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Friday, June 26, 2009

Solstitial Midnight Panorama at 54° North


Click image to view monster panorama.

I didn't get as far north around the time of the June Solstice this year as I managed last summer, but although I didn't get to see the midnight sun, even at the modest latitude of 54° North it still doesn't really get dark at night—the sky along the northern horizon is distinctly blue, with twilight colours extending toward the East and West. I had hoped to photograph the Northern horizon at local solar midnight on the day of the solstice, but as often happens, the weather didn't cooperate, so here's a picture taken a few days before, on the night of June 17–18, at about 23:00 local solar time (civil time was just past midnight, but as summer time was in effect, the wall clock was an hour ahead of the Sun).

Because both the curve of light and dark and the apparent path of the Sun around midnight are close to flat around the date of the solstice, a few days early and one hour before midnight don't make a lot of difference in how the sky appears, so this is pretty close to how the sky would have appeared were it visible at all at midnight on the 20th or 21st. Low-altitude clouds are visible against the sky, but toward the North high-altitude noctilucent clouds remain in the grazing sunlight in the high mesosphere, 76 to 85 km above the Earth's surface.

The panorama was assembled from 13 photographs taken with a Nikon D300 digital camera and Nikkor 18–200 mm zoom lens at a focal length of 18 mm and aperture of f/3.5. Exposure was 2 seconds at a sensitivity of ISO 200; the lens was scale focused to infinity. The panorama was assembled from the individual frames with Hugin, Panorama Tools, and Enblend, then postprocessed with The GIMP. The assembled panorama is 6230×1720 pixels, for an aspect ratio of 3.6:1. Click the image above to view the full panorama, then use your browser's scroll bars to explore it. Since human vision perceives intensity logarithmically, I have applied a “gamma correction” to better approximate the visual perception with a dark adapted eye. The colour in the image is not an artefact of long exposure time: it was just as apparent to the eye; in fact, more detail was visible in the dark portions of the scene than was captured by the camera. Maybe next time I'll try to combine panorama assembly with high dynamic range imaging.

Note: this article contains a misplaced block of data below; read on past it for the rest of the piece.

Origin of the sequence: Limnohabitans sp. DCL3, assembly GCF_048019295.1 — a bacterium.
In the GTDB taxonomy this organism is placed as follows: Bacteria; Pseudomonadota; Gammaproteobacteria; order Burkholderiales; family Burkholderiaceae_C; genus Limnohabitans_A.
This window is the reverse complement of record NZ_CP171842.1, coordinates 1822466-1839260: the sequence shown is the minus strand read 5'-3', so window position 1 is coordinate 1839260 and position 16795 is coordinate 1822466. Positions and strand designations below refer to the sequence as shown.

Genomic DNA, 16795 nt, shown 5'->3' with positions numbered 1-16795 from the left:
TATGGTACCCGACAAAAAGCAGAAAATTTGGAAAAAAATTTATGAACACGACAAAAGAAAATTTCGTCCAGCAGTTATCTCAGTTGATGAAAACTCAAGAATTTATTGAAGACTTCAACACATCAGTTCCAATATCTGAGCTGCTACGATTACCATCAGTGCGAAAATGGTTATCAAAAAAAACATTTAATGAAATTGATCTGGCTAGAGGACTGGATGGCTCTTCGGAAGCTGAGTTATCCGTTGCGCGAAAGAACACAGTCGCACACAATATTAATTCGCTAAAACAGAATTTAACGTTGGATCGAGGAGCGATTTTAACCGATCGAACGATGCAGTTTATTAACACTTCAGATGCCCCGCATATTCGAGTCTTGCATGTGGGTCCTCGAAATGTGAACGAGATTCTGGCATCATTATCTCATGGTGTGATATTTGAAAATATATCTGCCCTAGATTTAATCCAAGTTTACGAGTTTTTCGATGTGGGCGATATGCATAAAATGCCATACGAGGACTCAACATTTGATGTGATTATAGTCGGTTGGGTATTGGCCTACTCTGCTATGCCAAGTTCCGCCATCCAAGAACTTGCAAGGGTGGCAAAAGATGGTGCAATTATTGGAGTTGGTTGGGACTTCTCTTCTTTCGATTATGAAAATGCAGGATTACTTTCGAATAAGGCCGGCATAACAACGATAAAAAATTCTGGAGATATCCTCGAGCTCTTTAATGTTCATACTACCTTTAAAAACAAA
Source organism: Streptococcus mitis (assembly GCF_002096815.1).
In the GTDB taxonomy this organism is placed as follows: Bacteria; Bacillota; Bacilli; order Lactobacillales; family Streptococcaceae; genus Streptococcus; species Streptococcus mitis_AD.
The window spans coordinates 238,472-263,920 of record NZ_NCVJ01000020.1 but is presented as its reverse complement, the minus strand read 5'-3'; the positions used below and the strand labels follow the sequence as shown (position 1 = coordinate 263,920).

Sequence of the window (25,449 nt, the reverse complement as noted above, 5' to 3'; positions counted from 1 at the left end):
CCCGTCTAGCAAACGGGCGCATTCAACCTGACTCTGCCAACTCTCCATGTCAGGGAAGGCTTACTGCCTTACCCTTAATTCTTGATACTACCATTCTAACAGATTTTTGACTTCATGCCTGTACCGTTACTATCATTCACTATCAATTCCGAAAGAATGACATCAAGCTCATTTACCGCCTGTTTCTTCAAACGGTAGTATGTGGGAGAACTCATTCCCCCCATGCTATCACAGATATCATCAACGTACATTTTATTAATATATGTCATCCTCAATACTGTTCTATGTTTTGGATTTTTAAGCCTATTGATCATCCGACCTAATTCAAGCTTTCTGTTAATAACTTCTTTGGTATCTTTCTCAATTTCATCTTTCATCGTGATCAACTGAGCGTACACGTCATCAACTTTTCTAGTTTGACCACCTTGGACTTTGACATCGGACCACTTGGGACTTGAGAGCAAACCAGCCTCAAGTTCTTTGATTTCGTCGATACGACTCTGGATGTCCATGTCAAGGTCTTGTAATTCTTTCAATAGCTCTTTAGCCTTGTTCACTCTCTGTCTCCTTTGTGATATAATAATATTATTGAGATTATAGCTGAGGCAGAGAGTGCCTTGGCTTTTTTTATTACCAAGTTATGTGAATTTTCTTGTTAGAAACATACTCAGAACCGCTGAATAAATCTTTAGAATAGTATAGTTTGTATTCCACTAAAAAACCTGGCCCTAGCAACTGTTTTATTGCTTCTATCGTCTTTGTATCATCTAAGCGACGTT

If you enjoy panoramic images, check out those previously posted of Lignières and the Alps, Hall Island in Franz Josef Land, and the North Pole.

Posted at June 26, 2009 20:38